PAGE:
Investors looking for an alternative to traditional cash instruments can consider floating rate bonds and the related exchange traded funds. The Federal Reserve has boosted borrowing costs twice this year and many bond market observers expect a third rate hike before the end of the year.
The iShares Floating Rate Bond ETF (NYSEArca: FLOT) is one of the largest ETFs dedicated to floating rate notes. Floating rate notes, like the name suggests, have a floating interest rate.
Specifically, the notes’ have a so-called reset period with interest rates tied to a benchmark, such as the Fed funds, LIBOR, prime rate or U.S. Treasury bill rate. Due to their short reset periods, these floating rate funds have relatively low rate risk.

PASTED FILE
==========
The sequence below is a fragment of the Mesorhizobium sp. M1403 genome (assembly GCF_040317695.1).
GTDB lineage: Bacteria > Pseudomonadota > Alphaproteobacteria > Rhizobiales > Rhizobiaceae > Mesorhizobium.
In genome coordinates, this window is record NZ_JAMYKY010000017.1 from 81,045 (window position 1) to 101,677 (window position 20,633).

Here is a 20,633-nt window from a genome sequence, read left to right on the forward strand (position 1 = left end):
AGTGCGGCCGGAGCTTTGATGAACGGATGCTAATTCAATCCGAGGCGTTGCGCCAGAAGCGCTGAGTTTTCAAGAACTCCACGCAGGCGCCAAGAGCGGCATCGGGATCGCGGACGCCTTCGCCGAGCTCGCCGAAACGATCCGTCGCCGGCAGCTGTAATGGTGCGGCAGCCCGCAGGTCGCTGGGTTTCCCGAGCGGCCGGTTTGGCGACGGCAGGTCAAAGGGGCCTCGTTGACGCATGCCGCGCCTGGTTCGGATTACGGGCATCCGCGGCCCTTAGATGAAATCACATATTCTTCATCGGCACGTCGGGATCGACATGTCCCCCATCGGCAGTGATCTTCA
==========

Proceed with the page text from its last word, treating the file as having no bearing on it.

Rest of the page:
“Many investors are concerned about the effect of rising rates on bonds or stocks becoming overvalued after repeatedly hitting new highs. If you want to get your cash off the sidelines but aren’t ready to commit to something long term, consider a short-term bond exchange-traded fund (ETF),” said BlackRock in a recent note.
As a result of the safe and conservative nature of floating rate bonds, investors should not expect high yields. Nevertheless, Treasury money market funds are so starved for yield that anything with an extra basis point or two and the quality and liquidity of a Treasury security will provide an attractive alternative.